After his arrival on October 3, 1912, Lugard was appointed simultaneously Governor of the British colony and protectorates of Southern and Northern Nigeria and Governor of the British Protectorate of Northern Nigeria.
WHEN many think of Lokoja, they do so mainly in terms of the two great rivers Niger and Benue then the confluence. But Lokoja is more than that.
Perhaps without Lokoja Nigeria would possibly have remained what many cynically say it is: A geographical expression. There might have been no one Nigeria, let alone with one destiny. For it was in this confluence city that Sir Frederick Lugard announced the amalgamation of the then northern and southern protectorates on Jan. 1, 1914.
The conquistador of the Northern Protectorate had also been High Commissioner in the north for six years from the inception of the protectorate in 1900 to 1906.
From northern Nigeria, he left for Hong Kong where he served as governor for another six years.

Unlike views canvassed in conventional history books, Lugard was asked to amalgamate the two territories because the British government then felt that the maintenance of two separate but contiguous administrations was economically wasteful and administratively unwise.

Also, they reportedly wanted to save themselves the trouble of aiding the northern administration through a grant-in-aid of about £100,000 while the southern administration usually had more than a million pounds sterling surplus accruing from its custom receipts.

The northern protectorate on amalgamation covered an area of 694,404.9 square kilometres. It comprised the greater part of the Sokoto caliphate and Borno. Lugard subsequently took the emirates of the Sokoto caliphate as basis for the establishment of a system of local government through existing indigenous authorities.

This was in contrast to the southern protectorate where there were great varieties in the systems of local government operating then.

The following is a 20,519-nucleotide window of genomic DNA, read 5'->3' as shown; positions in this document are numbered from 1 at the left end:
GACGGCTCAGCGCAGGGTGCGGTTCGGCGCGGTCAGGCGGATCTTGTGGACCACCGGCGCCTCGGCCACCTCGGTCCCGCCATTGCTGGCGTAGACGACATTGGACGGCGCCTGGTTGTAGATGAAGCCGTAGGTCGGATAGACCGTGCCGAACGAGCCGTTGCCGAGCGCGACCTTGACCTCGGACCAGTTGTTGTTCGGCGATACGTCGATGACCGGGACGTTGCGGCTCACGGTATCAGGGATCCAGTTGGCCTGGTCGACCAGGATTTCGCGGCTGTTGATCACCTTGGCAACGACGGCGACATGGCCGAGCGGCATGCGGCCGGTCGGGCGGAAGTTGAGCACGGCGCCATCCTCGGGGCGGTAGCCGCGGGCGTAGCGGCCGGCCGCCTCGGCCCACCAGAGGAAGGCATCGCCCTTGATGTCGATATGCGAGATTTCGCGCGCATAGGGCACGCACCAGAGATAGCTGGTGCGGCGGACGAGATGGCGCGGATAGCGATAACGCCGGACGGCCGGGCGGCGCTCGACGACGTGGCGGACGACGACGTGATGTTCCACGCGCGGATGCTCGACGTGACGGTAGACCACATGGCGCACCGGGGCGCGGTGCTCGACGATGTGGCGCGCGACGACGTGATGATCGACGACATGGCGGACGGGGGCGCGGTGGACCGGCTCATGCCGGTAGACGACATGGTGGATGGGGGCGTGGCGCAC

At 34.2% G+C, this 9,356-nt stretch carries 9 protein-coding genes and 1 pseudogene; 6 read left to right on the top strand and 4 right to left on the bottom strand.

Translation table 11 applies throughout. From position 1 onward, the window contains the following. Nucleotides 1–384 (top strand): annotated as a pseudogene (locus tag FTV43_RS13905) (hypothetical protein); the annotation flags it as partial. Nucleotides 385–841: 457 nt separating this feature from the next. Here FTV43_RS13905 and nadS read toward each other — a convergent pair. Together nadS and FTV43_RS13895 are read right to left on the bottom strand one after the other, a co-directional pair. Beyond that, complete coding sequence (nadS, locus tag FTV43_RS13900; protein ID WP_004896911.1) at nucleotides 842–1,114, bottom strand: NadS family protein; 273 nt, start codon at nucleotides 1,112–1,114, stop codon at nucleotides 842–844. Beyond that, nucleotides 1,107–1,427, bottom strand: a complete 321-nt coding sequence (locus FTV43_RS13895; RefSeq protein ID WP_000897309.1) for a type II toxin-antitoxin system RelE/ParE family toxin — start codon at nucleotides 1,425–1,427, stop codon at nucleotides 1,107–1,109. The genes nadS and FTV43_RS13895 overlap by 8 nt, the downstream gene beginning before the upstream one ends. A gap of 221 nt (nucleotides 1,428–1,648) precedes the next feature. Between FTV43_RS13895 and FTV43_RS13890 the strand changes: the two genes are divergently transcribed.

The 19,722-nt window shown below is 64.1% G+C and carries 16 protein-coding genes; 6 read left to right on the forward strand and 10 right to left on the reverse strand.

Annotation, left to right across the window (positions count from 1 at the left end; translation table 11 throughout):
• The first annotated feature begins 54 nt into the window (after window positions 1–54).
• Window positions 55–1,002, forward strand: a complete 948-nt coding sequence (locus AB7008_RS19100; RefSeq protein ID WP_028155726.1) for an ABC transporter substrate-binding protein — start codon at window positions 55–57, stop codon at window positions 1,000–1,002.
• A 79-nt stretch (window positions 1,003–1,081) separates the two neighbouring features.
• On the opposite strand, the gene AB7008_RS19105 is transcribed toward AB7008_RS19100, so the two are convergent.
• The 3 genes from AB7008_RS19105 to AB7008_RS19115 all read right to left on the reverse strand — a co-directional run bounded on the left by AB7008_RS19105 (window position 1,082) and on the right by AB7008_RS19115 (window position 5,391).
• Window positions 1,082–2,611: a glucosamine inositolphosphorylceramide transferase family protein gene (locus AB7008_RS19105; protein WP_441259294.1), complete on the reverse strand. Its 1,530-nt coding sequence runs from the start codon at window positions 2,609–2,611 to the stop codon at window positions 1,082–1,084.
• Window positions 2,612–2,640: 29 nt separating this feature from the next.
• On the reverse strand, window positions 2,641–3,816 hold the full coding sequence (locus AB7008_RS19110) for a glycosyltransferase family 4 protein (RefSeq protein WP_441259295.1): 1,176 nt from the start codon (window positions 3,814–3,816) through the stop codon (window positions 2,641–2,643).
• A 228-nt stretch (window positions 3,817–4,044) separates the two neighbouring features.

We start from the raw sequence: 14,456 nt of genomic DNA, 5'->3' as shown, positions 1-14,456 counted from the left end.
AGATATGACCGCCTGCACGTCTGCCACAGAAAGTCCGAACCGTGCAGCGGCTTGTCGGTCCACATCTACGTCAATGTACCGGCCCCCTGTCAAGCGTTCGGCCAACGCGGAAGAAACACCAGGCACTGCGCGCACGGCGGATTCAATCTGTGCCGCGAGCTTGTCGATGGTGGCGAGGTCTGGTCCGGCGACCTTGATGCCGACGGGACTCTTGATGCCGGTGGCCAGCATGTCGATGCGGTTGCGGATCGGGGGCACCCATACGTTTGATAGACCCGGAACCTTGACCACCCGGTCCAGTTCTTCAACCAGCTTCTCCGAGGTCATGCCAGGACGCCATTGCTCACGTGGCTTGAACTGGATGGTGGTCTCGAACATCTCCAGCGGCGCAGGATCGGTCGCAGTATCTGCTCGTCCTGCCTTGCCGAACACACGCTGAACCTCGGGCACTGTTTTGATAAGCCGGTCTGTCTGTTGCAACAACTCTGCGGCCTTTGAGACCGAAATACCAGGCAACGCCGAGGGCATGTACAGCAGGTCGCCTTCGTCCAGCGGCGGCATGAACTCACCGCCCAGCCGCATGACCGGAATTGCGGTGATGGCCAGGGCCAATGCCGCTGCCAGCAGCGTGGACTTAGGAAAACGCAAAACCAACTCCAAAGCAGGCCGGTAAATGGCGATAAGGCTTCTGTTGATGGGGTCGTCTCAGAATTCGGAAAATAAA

Apart from the above, creating a historical political significance for Lokoja, no doubt, the outcome of the amalgamation like Lokoja, is still, a jumbled confusion.
The unification remains so imperfect then that a colonial officer Sir Hugh Clifford said in 1919: “The amalgamation had no unifying effect, but in so far as an attempt at unification had been made, efforts of the government appear to have been arrived at forcing the southern provinces to accept the peculiar systems and ideals of the north.”

THE HISTORY OF LOKOJA , WHERE IT ALL STARTED , EMIR OF LOKOJA TOWN At present, the capital of Kogi State, with Governor Yahaya Bello at the helm, Lokoja is today more than Lugard. It is lost to travellers and
settlers from various parts of Nigeria and even beyond. The native
communities are essentially ancient in appearance, predominantly fishermen. To have a full impact of this town set on a valley, is to take a walk up Mount Pati the Plateau that surrounds Lokoja. Mount Pati is about six kilometres above the sea level.
A relatively small town covering only about 20 square kilometres, the
confluence remains largely untapped tourist attraction. It has seen
attractions, but much of neglect both at the federal and state levels.
At Ganaja, the two rivers meet and form a Y shaped confluence and the difference depicted by their colours. The water of River Niger is brownish while Benue is light blue.

These two rivers must have been of major interest to European explorers and missionaries to settle in Lokoja.

Following Mungo Park’s efforts, several British explorers attempted to explore River Niger with the primary aim of knowing the extent of resources of the confluence and its surroundings. The Lander brothers, Richard and John, completed the exploration of River Niger between 1830 and 1832.